UK Labour Party leader Jeremy Corbyn called for a war crimes tribunal in Sri Lanka to ensure perpetrators of crimes are punished, in a message released to mark ten years since the end of the armed conflict on Saturday.
“On Mullivaikkal Remembrance Day we commemorate the tens of thousand of people who were killed and the widespread human rights abuses in the final stages of the Sri Lankan Civil War,” said the British opposition leader.
“Ten years on there has been virtually no progress in prosecuting those responsible and without justice there can be no sustainable peace.”
Corbyn went on to add,
“Today, the Labour Party recommits ourselves to securing justice for the families of those who died and the survivors who suffered such grave human rights violations. We renew our commitment to the resolution passed at the United Nations Human Rights Council in 2015 - the Sri Lankan government must establish a fair and impartial tribunal to investigate, prosecute and punish the perpetrators of war crimes.
All sides must now work towards a political settlement that acknowledges the rights of the Tamil people. That is how a sustainable peace can be achieved.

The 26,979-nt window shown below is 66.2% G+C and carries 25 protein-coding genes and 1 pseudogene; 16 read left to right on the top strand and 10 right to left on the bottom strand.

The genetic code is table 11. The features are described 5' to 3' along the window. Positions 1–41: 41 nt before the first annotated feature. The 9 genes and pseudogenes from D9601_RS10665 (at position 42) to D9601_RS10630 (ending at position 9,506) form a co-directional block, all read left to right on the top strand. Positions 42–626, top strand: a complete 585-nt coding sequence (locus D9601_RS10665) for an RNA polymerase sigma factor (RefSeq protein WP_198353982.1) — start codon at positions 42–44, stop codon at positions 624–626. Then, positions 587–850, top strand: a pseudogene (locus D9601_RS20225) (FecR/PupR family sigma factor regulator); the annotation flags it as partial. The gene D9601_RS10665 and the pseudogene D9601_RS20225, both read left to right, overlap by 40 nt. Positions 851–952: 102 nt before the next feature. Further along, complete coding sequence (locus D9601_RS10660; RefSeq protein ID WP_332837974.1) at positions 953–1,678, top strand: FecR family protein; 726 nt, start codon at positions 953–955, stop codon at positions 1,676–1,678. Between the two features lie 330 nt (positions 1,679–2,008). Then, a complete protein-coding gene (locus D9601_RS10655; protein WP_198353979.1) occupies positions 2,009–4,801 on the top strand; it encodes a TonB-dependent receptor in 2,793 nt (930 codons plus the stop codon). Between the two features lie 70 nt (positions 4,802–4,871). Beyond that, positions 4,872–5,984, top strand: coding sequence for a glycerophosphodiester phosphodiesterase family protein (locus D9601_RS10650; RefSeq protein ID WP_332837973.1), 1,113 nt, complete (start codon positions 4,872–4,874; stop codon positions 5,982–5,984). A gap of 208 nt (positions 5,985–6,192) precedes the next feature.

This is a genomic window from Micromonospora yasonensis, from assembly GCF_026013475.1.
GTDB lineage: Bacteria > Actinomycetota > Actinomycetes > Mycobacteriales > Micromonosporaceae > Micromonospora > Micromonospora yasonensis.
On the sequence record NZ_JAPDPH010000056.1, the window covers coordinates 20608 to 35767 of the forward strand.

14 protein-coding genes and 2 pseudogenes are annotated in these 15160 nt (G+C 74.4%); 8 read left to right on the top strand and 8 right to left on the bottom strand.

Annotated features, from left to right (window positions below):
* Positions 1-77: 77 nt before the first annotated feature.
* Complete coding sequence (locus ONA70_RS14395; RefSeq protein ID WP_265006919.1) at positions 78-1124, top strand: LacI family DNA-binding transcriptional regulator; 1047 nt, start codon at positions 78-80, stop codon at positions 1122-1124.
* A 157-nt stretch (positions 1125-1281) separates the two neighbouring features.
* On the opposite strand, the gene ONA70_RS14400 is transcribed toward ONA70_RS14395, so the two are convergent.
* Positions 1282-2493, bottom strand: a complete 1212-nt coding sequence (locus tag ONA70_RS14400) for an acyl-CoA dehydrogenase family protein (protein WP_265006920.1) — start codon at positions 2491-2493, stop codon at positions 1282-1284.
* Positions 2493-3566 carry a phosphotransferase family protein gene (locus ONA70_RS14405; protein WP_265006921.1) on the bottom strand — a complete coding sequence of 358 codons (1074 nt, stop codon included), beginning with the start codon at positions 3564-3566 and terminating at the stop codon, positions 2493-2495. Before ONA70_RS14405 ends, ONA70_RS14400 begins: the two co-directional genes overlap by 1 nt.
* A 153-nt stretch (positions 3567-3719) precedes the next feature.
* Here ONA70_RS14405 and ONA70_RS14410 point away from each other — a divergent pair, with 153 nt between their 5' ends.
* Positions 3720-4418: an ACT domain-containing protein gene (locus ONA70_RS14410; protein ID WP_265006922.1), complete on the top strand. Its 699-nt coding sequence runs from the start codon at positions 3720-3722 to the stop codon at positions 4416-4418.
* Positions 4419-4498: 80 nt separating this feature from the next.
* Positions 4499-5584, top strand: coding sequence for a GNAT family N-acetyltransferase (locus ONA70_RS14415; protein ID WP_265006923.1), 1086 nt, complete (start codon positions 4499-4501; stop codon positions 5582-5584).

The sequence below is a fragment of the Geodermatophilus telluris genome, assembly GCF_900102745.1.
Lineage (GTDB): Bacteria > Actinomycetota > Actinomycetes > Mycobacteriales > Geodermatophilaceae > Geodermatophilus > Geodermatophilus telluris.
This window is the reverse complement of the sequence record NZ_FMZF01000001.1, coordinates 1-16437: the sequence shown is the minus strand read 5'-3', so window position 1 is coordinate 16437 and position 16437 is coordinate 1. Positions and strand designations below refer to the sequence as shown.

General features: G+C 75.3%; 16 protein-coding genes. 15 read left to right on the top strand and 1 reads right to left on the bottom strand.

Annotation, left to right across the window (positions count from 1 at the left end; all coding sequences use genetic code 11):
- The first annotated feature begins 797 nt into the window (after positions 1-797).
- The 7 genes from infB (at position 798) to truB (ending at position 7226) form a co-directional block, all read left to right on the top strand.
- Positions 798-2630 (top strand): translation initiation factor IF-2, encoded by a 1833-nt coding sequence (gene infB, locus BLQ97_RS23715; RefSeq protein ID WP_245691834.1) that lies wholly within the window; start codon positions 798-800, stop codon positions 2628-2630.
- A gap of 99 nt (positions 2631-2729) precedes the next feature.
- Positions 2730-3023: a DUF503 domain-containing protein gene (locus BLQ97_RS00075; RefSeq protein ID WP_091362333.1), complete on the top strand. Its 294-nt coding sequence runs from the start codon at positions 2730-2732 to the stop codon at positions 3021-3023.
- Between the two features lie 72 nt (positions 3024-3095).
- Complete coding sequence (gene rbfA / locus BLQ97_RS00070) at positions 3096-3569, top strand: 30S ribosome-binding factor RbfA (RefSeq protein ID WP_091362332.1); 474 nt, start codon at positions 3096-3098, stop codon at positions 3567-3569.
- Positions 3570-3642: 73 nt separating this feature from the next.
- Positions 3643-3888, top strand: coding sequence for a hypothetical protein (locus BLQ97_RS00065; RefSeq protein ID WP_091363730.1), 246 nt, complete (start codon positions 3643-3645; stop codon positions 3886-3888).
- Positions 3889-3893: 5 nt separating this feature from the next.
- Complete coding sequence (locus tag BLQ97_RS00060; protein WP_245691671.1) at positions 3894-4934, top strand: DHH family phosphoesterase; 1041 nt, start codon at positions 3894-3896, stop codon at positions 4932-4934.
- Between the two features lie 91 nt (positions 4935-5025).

That is why as we mark this painful anniversary, we call on the UK government to take a lead in helping to ensure justice.”
Read his statement in full here.
His call follows that of several British parliamentarians over this week, including those who attended a commemorative event in London on Saturday.
Corbyn had earlier this week attended an event in the Houses of Parliament where he said a future Labour government would be committed to the causes of achieving justice and accountability for the Tamil people, as well as recognising their right to self-determination.